Meeting an IDOL is like winning the lottery: it’s wonderful and surprising and worth waiting in line for.
Last night, I met my Literary Idol, Pat Conroy, and it was sublime.
When I asked, shyly, if he’d mind taking a pic with me, he said sure and reached his hand out to touch my shoulder. I felt like a little kid on Santa’s lap–thrilled. Just thrilled.
I had not known that the author of such great books as Beach Music, The Prince of Tides, and The Great Santini was going to be at the Free Library of Philadelphia, touring for his latest tome, The Death of Santini. I found out late–and by chance–and could only get tickets to the overflow room for a simulcast of his talk downstairs in the auditorium. I was a little disappointed (how could I not have known this sooner?), but still glad to be in the same building as the man I consider the greatest living American writer. As the program proceeded to the question and answer period, everyone in the simulcast room got up and got inline for the book signings to come. My very good and wonderful friend Marie Gilbert offered to stand in line for me as I ran downstairs and snuck, quietly, into the auditorium for those last few minutes. I love breaking the rules.
I stood in the back breathing the same air as this humble, funny autobiographical fiction writer, whose childhood was so tough that it’s been chronicled–as much for his own cathartic needs as any literary goals–in eleven novels, the last being the last, he says, as he bids goodbye to the parents who made and nearly killed him and his six siblings. In fact, his brother Tom, actually did throw himself off a building and, he says, five of the seven kids tried to kill themselves. That is one dysfunctional family, but my favorite one, as it has led to Pat writing down all he remembers–and it’s alot–for us to read, enjoy, cry over, laugh with and admire.
Yes, I have a writer’s crush on Mr. Conroy, 68 years old and very much the thick-bodied Irishman my father was. Although he’s an Irish Catholic, he was raised, he says, as just a “southerner,” but the Irish in him is undeniable. And if you’re a frequent reader of this blog, you know how I feel about the Irish!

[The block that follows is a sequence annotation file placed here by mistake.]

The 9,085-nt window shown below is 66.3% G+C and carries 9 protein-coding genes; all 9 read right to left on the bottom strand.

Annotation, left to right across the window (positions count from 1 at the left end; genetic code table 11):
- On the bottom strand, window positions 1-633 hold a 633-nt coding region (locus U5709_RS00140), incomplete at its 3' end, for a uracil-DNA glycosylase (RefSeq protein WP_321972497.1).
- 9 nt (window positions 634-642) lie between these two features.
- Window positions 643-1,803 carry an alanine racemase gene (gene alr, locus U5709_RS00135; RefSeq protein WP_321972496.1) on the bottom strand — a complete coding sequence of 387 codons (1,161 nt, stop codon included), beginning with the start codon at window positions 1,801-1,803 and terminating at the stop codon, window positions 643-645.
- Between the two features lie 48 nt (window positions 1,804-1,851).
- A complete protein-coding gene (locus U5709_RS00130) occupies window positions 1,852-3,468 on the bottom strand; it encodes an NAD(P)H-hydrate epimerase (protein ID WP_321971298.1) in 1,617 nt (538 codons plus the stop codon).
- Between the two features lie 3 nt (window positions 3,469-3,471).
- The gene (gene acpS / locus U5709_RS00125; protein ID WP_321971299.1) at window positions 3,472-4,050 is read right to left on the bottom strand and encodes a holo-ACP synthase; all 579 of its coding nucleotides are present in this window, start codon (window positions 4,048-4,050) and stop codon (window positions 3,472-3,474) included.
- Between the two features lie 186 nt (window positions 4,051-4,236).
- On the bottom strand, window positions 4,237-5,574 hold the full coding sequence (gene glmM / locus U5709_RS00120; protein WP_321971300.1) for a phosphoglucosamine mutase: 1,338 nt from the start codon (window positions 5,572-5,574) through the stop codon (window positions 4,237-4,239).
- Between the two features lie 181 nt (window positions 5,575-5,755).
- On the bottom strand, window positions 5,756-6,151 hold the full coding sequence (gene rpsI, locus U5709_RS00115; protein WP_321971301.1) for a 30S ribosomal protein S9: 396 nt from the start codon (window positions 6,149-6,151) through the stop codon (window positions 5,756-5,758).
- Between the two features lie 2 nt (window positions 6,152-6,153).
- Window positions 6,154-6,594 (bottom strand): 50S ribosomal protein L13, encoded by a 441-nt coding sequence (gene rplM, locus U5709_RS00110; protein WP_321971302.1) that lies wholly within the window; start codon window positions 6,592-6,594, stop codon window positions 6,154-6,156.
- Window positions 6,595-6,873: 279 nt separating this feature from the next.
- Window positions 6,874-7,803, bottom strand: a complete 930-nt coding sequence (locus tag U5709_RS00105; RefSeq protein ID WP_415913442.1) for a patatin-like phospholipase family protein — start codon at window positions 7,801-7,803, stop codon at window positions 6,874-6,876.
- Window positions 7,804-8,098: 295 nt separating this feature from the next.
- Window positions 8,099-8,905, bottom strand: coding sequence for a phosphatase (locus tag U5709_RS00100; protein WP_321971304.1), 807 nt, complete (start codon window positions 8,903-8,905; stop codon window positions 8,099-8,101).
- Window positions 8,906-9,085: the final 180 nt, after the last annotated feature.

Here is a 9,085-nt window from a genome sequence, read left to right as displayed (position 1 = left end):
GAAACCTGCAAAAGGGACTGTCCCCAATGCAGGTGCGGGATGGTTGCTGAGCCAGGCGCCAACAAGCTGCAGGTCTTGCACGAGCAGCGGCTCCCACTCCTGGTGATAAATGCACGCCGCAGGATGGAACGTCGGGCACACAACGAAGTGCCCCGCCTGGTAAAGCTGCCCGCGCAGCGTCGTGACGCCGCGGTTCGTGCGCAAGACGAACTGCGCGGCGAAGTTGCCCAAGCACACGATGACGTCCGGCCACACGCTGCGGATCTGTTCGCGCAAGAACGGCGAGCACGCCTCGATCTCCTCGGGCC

I was as nervous as a school girl as I zoomed in to take this shot and so, it’s shaky. I take a lot of pictures and they’re usually not blurry like this one. I felt like I was meeting a rock star!
I had written Pat a note on one of my “P” embossed note cards thinking, of course, that the connection of our names might inspire him to become, if not my best friend, at least a good one. I handed him the note I’d kept secret from the many book guards surrounding him (as they had posted that there would be no posed pictures, I was afraid they’d rip the pink envelope out of my hand: No Notes!), and asked him, in the geeky way I do when near a celebrity, if he’d “accept it.” Yep, like “Will you accept this rose?” I was that nerdy. He said “of course” and put it into his pocket and I’ve been wondering ever since if he’s looked at it.
And what if he has? I wrote it quickly while waiting for the simulcast. It said something about being a writer, too, and having a story like “The Water is Wide” and thinking–when I read that book while writing my own–“damn, Conroy’s already done it, and done it better.” And then I asked him, I think, if we could correspond or something. What am I hoping for? That one of the most gifted and popular authors in the land will be my pen pal? Oh gawd.
I don’t remember what I was saying to Mr. Conroy as he prepared to sign my copy of The Death of Santini, but I’m sure it was embarrassing. That’s how it is for me: I am totally cool until it’s important to be, then I’m an idiot. I remember telling him that my father’s name was Don, just like his father–another similarity, see Pat? We’re destined to be friends. I want you to be my mentor, to read my words and critique my prose because I trust you more than anyone else on earth. I want to sit at your knee and watch you work. I want to learn from the master, down there in your beautiful Beaufort, SC home.
So here I sit, waiting for his–what? Call? I slipped two different business cards into the note: one for my blog, one for my website. He has all the info he needs to get in touch with me. And I think he will because…because…well, because I really, really want him to.
I hope I will never forget the time my favorite author (besides JD Salinger, who I will never meet) signed my book “To Patti, For the love of family,” because it was a sweet moment in time. If Pat does call, I’m off for South Carolina and a course in writing I could never get anywhere else.
And if he doesn’t? Hey, I’m only on page 25 of the book and I’m already enthralled. So I got that, and the other books I plan on rereading once I’m done. Because if anyone can remind me what it is to be a writer during the month of NaNoWriMo, it is the Great Conroy, hero of my writing life.
Also by Pat Conroy: The Boo; The Lords of Discipline; My Losing Season; The Pat Conroy Cookbook: Recipes of My Life; South of Broad; and My Reading Life.
(A hug and kiss to Marie for the pics xoxo)